Investigative strategies must remain under constant review to ensure they remain relevant, appropriate, and are making good progress. Investigations are extremely dynamic in nature and frequently require subtle changes in direction and priorities; therefore investigative strategies need to reflect and remain supportive of any such amendments or shifts.

KEY POINT

It is not an admission of personal failure to change investigative direction in the light of new material’. Murder Investigation Manual (ACPO Centrex, 2006), 57

Implementation Of Investigative Strategies

Each strategy will contain investigative key actions and activities in order to fulfil and deliver the overall objectives. In order to do this, a list of individual ‘actions’ is compiled to provide specific detail and instructions about tactical activities and achieve the strategic aims.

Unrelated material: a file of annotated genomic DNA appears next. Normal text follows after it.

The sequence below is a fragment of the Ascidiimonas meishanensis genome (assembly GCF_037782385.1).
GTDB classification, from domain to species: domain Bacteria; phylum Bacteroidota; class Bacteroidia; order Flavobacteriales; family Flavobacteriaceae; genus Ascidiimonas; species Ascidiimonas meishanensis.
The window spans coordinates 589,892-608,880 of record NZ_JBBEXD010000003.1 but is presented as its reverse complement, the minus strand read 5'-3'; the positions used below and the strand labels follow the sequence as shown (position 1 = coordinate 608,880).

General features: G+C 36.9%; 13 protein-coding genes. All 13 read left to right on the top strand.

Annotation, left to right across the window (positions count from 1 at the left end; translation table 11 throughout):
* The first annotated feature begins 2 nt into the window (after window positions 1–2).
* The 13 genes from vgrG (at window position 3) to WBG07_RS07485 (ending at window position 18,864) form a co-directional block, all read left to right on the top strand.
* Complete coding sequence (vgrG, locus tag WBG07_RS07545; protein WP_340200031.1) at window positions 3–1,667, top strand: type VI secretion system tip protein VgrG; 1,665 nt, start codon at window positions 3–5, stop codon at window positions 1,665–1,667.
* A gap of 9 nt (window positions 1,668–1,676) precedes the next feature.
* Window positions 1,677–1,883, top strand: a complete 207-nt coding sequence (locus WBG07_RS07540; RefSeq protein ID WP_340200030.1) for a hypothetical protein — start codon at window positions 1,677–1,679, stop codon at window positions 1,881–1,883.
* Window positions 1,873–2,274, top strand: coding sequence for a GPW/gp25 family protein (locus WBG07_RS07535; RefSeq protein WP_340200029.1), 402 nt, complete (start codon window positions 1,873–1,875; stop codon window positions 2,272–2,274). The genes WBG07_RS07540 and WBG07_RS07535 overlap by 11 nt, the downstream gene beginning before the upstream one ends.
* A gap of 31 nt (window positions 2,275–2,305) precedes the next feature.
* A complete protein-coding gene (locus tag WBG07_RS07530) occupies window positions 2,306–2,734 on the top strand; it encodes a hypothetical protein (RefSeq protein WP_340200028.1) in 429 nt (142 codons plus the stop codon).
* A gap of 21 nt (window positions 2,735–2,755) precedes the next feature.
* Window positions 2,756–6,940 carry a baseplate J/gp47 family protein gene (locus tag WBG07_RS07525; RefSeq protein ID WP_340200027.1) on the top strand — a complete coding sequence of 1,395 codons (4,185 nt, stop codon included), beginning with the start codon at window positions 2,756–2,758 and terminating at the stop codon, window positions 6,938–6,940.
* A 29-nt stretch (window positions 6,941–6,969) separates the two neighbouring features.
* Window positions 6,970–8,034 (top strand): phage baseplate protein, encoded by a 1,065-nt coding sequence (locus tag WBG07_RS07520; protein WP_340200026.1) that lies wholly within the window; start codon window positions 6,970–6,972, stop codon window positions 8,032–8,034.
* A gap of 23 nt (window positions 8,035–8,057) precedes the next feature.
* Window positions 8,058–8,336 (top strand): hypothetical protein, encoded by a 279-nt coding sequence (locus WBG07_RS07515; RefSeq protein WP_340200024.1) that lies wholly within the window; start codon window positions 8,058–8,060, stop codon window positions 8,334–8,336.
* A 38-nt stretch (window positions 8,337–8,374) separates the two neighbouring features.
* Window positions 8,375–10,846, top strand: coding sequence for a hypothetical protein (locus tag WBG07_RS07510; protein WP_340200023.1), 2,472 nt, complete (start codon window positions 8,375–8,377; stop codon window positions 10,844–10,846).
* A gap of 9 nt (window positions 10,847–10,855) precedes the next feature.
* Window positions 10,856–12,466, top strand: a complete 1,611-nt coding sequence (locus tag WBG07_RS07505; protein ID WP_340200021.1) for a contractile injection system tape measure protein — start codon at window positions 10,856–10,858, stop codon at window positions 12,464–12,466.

Some examples follow:

Example 1

Nature of action

‘Arrange Level 2 house-to-house enquiries, report on exact areas to be covered as authorized by the SIO, and submit a plan of the details’ (H-2-H strategy). (The objective is to gather information and identify potential witnesses.)

Example 2

Nature of action

‘Arrange fingertip search of Scene (1) and obtain statements from officers involved’ (search strategy). (The objective is to maximize all potential forensic opportunities and ensure exhibit recovery.)

Example 3

Nature of action